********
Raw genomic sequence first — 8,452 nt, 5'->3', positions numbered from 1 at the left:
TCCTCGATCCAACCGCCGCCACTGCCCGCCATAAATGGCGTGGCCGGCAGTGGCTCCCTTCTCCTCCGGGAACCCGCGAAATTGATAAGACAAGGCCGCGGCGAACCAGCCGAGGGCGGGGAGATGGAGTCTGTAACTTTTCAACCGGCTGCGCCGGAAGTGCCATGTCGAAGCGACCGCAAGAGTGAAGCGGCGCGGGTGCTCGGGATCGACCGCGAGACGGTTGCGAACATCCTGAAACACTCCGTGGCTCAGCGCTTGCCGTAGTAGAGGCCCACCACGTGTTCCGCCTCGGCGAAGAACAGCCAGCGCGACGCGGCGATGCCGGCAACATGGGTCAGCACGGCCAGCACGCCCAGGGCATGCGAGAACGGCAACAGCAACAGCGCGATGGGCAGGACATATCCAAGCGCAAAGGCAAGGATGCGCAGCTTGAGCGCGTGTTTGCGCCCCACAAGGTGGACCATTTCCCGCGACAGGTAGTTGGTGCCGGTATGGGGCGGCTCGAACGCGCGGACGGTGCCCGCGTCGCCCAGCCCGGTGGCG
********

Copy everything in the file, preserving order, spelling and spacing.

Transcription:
Raw genomic sequence first — 8,452 nt, 5'->3', positions numbered from 1 at the left:
TCCTCGATCCAACCGCCGCCACTGCCCGCCATAAATGGCGTGGCCGGCAGTGGCTCCCTTCTCCTCCGGGAACCCGCGAAATTGATAAGACAAGGCCGCGGCGAACCAGCCGAGGGCGGGGAGATGGAGTCTGTAACTTTTCAACCGGCTGCGCCGGAAGTGCCATGTCGAAGCGACCGCAAGAGTGAAGCGGCGCGGGTGCTCGGGATCGACCGCGAGACGGTTGCGAACATCCTGAAACACTCCGTGGCTCAGCGCTTGCCGTAGTAGAGGCCCACCACGTGTTCCGCCTCGGCGAAGAACAGCCAGCGCGACGCGGCGATGCCGGCAACATGGGTCAGCACGGCCAGCACGCCCAGGGCATGCGAGAACGGCAACAGCAACAGCGCGATGGGCAGGACATATCCAAGCGCAAAGGCAAGGATGCGCAGCTTGAGCGCGTGTTTGCGCCCCACAAGGTGGACCATTTCCCGCGACAGGTAGTTGGTGCCGGTATGGGGCGGCTCGAACGCGCGGACGGTGCCCGCGTCGCCCAGCCCGGTGGCG